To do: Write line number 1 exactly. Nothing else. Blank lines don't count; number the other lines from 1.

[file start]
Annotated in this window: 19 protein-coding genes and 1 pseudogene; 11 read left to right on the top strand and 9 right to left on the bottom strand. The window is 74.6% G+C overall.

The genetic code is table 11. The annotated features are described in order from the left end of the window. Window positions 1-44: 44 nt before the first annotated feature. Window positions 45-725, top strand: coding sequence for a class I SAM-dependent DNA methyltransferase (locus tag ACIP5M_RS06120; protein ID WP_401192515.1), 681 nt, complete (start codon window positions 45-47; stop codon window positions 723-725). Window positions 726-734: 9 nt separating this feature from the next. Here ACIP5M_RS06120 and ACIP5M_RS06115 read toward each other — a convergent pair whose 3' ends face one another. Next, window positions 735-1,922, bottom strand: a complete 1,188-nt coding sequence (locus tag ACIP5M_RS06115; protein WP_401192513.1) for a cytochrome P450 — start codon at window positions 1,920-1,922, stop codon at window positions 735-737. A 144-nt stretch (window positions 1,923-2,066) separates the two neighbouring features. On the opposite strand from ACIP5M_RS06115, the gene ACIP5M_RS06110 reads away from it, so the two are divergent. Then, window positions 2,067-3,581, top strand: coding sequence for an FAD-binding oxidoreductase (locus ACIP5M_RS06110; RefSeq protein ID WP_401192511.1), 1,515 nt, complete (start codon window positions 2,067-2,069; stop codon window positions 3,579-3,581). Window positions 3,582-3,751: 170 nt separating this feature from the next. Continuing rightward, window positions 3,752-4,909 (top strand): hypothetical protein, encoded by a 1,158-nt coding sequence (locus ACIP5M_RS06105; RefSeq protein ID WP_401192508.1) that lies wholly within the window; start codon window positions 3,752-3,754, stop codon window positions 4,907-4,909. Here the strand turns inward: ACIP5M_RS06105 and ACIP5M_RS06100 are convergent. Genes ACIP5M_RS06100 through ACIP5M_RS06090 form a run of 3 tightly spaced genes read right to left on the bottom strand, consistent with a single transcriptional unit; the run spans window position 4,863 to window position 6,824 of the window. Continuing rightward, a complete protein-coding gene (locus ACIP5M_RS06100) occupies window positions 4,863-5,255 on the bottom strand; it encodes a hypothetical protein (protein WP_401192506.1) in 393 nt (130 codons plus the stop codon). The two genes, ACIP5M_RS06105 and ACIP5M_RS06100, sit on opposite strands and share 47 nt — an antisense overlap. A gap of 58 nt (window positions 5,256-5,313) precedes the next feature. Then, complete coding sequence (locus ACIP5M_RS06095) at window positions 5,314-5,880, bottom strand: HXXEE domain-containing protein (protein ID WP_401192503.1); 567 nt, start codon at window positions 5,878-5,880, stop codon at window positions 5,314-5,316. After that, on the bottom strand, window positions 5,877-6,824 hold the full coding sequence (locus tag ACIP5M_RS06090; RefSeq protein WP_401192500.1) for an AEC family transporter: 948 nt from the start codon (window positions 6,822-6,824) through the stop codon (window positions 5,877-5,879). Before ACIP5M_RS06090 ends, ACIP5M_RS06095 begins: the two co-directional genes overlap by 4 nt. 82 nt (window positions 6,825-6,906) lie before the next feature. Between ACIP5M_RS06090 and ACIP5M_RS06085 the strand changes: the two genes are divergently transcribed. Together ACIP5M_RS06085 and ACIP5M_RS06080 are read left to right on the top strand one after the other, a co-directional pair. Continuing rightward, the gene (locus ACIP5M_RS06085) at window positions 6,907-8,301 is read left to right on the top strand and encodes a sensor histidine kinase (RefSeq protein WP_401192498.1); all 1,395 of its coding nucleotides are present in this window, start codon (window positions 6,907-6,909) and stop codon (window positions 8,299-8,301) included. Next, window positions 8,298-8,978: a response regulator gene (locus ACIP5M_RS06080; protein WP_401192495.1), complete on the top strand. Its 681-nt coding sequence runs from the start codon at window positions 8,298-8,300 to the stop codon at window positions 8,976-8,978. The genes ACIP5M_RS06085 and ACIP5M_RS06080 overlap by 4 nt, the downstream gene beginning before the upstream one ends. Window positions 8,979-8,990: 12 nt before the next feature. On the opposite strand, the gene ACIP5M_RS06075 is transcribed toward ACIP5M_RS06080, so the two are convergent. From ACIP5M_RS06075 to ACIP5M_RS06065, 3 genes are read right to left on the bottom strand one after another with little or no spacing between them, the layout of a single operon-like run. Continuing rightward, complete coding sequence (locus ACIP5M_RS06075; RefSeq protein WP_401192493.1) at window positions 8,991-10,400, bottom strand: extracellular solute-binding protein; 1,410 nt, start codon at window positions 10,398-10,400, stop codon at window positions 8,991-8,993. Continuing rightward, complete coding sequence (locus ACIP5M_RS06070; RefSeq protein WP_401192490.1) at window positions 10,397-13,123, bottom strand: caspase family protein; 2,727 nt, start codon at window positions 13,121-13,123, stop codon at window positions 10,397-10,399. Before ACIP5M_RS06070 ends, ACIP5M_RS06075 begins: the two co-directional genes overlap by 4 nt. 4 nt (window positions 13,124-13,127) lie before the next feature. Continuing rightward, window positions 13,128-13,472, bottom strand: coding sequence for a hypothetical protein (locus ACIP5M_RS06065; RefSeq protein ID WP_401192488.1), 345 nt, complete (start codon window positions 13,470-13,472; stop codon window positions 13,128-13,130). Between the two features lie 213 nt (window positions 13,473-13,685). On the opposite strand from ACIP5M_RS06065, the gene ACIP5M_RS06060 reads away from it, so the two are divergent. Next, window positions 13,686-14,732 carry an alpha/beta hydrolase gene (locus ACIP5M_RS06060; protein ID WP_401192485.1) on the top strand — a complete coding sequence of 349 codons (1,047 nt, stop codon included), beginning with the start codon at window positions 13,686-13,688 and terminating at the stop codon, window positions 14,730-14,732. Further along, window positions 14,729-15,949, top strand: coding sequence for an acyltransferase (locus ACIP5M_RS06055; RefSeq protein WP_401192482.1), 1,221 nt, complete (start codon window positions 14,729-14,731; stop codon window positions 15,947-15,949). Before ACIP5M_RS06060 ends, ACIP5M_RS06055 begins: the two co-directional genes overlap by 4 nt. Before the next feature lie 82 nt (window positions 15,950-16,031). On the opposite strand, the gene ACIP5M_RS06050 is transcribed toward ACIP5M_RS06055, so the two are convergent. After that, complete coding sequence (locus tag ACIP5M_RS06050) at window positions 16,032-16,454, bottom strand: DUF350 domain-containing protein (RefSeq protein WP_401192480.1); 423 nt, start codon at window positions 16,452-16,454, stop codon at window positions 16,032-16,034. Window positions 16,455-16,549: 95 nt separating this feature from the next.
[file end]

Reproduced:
Annotated in this window: 19 protein-coding genes and 1 pseudogene; 11 read left to right on the top strand and 9 right to left on the bottom strand. The window is 74.6% G+C overall.